I am an Assistant Professor in the Department of Mass Communication and Communication Studies and a member of the Graduate Faculty at Towson University.
My research focuses on four areas in the field of communication: (1) public opinion and citizen participation on controversial political issues, (2) the political effects of exposure and attention to political entertainment, especially late night comedy, (3) new media, and (4) science communication.
I teach MCOM 490: Mass Communication Research, the department's Capstone course for graduating seniors, MCOM431/550: Public Opinion and the Press, and a TU writing seminar, "Popular Culture & Politics: Comedy, Entertainment, Celebrity, and Democracy," that brings my research into the classroom. I have also taught MCOM 631: Research Methods in Mass Communication, the department's graduate research design and methods course for MA students.
I have published in a variety of communication and interdisciplinary social science journals including The International Journal of Press/Politics, The International Journal of Public Opinion Research, Mass Communication & Society, Political Communication, and Social Science Quarterly. I often offer media commentary on my research, political comedy, public opinion, polling, and the new media environment.
I am the Professional Freedom & Responsibility (PF&R) Chair for the Political Communication Interest Group of AEJMC for 2013-14; I served as the Teaching Standards Chair during the 2012-13 year. I serve on the Towson University Faculty Development and Research Committee (FDRC) and currently chair our department's Faculty Resources Committee.
I graduated from the University of Wisconsin-Madison in 2010, earning my Ph.D. from the joint graduate program in Mass Communications. I was advised by Dietram Scheufele and was affiliated with both the Department of Life Sciences Communication and the School of Journalism & Mass Communication.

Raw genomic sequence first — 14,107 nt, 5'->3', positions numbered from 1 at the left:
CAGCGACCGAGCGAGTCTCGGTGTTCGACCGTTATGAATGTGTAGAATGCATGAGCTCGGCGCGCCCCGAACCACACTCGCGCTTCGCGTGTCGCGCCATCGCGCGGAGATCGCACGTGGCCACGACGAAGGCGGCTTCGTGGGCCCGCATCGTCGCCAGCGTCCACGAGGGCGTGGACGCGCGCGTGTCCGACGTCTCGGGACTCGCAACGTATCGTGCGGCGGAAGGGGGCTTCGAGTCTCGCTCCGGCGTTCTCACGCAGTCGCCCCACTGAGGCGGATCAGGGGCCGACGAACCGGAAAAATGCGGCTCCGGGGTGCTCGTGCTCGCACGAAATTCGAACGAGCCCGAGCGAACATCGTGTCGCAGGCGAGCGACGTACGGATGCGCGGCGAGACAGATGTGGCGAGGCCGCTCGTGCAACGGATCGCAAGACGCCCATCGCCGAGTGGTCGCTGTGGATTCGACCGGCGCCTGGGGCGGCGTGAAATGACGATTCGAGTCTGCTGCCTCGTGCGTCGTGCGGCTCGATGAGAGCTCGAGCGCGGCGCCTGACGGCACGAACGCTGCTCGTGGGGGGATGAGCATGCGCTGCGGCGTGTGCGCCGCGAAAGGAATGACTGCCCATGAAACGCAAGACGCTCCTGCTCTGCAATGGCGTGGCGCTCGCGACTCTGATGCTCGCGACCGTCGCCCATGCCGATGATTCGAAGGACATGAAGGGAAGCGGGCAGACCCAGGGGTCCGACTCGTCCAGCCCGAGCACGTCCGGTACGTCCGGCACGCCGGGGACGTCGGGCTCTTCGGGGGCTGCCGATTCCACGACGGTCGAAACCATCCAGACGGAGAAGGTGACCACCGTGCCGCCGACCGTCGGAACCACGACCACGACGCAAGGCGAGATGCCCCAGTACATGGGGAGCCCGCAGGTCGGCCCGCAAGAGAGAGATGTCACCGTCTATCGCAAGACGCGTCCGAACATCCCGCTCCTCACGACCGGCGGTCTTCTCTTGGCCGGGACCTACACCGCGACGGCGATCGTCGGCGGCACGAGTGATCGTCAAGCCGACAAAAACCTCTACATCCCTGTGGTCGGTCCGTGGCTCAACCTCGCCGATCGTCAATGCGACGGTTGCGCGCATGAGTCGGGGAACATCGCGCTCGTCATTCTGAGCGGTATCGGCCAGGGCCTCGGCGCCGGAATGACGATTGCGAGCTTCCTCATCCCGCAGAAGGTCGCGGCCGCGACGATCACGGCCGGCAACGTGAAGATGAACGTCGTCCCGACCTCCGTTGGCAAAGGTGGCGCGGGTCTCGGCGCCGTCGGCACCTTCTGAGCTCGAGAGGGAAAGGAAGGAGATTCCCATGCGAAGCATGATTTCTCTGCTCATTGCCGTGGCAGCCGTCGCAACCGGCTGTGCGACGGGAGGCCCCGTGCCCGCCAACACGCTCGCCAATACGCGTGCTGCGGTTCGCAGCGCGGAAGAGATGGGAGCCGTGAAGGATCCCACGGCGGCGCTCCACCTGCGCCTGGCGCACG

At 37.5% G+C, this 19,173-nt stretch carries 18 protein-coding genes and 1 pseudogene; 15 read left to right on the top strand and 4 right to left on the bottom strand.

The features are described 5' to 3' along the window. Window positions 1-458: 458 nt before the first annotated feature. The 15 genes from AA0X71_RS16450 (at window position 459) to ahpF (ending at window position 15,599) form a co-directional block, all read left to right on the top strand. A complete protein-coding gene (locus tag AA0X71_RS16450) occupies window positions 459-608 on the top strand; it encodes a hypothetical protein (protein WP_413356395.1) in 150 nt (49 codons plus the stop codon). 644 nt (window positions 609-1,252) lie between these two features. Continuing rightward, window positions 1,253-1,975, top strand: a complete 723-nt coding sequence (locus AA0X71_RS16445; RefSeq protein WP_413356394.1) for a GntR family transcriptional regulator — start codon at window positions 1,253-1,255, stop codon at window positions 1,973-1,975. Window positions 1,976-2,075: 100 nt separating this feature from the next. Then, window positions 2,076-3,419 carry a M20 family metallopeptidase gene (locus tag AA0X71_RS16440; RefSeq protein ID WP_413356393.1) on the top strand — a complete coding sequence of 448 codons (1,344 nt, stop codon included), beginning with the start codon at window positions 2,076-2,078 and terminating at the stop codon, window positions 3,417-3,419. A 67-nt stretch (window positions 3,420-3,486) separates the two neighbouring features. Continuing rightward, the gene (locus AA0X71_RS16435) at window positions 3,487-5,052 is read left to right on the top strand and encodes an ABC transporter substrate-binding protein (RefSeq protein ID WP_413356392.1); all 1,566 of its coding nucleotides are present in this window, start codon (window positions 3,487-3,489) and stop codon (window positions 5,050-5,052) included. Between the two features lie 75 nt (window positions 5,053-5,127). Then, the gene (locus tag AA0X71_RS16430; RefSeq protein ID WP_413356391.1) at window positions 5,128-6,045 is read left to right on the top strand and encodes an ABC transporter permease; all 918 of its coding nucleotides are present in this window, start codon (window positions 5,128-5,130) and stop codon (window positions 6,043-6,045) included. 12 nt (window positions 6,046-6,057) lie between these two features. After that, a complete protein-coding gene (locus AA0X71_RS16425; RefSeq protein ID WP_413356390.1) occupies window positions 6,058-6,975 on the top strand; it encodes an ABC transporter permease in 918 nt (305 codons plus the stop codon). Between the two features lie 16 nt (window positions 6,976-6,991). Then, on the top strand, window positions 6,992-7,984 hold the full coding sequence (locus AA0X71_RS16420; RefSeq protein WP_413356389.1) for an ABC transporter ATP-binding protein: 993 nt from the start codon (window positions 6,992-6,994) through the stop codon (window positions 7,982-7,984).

I have experience teaching introductory and upper-level courses on communication theory, mass communication, research design and methods, strategic communication, public opinion, and political communication. I previously served as a Project Assistant at the University of Wisconsin Survey Center. I continue to work with colleagues affiliated with the Science, Media & The Public Lab at the University of Wisconsin-Madison to study the social, legal, and ethical implications of emerging and controversial science and technology.
Before graduate school, I worked in the world of political polling and corporate market research, providing analysis and strategic insight to political candidates running for national and state office and for major corporations looking to redefine their brand image.
I graduated from Brown University with an A.B. in Political Science in 2000. Before enrolling at the University of Wisconsin-Madison, I completed graduate coursework at the Annenberg School for Communication at the University of Southern California.